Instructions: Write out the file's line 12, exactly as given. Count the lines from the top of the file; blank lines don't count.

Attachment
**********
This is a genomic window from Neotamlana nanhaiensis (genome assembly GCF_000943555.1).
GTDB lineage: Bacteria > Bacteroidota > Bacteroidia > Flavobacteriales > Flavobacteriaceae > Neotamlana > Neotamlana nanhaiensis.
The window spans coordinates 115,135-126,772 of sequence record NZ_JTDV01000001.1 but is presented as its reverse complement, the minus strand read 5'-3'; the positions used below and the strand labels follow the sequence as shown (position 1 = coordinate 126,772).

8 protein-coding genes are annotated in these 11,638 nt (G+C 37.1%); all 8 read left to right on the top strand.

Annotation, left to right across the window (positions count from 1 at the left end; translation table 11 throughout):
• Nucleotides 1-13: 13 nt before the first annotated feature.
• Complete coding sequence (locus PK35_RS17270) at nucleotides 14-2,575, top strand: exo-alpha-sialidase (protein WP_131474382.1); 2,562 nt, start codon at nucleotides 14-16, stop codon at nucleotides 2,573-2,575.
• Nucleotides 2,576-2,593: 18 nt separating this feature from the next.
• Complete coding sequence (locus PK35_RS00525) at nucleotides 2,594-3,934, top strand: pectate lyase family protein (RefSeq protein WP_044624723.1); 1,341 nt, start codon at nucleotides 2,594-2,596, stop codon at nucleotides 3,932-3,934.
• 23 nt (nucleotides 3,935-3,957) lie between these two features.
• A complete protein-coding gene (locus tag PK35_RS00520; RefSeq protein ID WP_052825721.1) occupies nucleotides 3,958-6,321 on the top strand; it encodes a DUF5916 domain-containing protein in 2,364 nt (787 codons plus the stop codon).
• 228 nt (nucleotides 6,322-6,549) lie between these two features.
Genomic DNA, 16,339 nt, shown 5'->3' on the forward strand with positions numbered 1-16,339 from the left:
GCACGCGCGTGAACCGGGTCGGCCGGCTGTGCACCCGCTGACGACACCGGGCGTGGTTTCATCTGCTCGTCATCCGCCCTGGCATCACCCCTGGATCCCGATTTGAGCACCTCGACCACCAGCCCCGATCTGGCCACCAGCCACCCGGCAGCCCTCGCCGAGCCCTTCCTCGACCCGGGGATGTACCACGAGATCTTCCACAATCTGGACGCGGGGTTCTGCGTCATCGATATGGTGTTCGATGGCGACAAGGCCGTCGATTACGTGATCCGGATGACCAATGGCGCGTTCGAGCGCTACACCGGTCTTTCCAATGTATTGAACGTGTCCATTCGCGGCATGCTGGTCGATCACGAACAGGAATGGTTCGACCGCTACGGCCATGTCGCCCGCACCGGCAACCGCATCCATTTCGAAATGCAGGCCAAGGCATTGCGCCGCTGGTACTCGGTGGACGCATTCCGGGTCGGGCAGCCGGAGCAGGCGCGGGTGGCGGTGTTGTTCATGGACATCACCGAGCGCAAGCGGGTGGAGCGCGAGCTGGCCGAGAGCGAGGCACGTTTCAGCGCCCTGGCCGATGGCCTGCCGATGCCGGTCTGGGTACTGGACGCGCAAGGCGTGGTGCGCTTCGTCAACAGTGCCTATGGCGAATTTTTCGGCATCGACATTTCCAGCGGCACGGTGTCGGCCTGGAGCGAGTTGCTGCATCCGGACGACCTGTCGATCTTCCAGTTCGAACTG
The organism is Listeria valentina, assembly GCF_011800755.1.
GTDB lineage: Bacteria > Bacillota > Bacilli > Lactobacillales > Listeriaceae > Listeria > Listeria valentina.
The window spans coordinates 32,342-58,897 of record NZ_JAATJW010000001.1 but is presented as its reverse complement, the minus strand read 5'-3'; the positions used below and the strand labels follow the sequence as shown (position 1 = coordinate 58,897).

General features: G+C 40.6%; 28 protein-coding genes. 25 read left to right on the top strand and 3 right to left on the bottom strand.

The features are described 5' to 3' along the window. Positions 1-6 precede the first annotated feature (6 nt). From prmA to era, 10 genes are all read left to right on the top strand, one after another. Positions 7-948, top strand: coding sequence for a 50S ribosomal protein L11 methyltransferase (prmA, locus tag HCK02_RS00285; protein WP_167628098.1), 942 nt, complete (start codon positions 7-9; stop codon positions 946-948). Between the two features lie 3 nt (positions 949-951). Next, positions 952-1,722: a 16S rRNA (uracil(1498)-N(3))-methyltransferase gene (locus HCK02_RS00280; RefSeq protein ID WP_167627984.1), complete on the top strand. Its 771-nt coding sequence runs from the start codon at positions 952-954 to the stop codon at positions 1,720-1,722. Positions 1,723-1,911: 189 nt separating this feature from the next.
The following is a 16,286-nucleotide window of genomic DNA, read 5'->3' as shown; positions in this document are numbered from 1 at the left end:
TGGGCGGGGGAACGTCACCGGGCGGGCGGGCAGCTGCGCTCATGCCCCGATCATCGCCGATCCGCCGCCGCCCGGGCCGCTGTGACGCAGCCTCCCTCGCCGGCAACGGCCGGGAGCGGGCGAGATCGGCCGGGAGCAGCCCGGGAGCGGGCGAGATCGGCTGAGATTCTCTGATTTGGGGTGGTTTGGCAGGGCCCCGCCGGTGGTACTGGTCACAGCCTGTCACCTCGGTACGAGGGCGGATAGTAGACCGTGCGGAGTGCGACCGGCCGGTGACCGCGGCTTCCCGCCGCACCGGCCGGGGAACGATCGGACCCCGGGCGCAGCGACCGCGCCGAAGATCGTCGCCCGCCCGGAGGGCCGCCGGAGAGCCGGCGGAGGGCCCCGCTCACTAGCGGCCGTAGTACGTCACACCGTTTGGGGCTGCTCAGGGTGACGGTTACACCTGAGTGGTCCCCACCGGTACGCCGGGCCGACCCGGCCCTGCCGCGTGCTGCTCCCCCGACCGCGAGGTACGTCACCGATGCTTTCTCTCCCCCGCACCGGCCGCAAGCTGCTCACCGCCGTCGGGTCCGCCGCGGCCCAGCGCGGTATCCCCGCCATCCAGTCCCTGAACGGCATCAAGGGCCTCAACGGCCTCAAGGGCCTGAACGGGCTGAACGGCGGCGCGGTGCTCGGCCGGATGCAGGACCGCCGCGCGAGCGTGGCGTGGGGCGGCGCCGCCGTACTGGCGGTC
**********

• 228 nt (nucleotides 6,322-6,549) lie between these two features.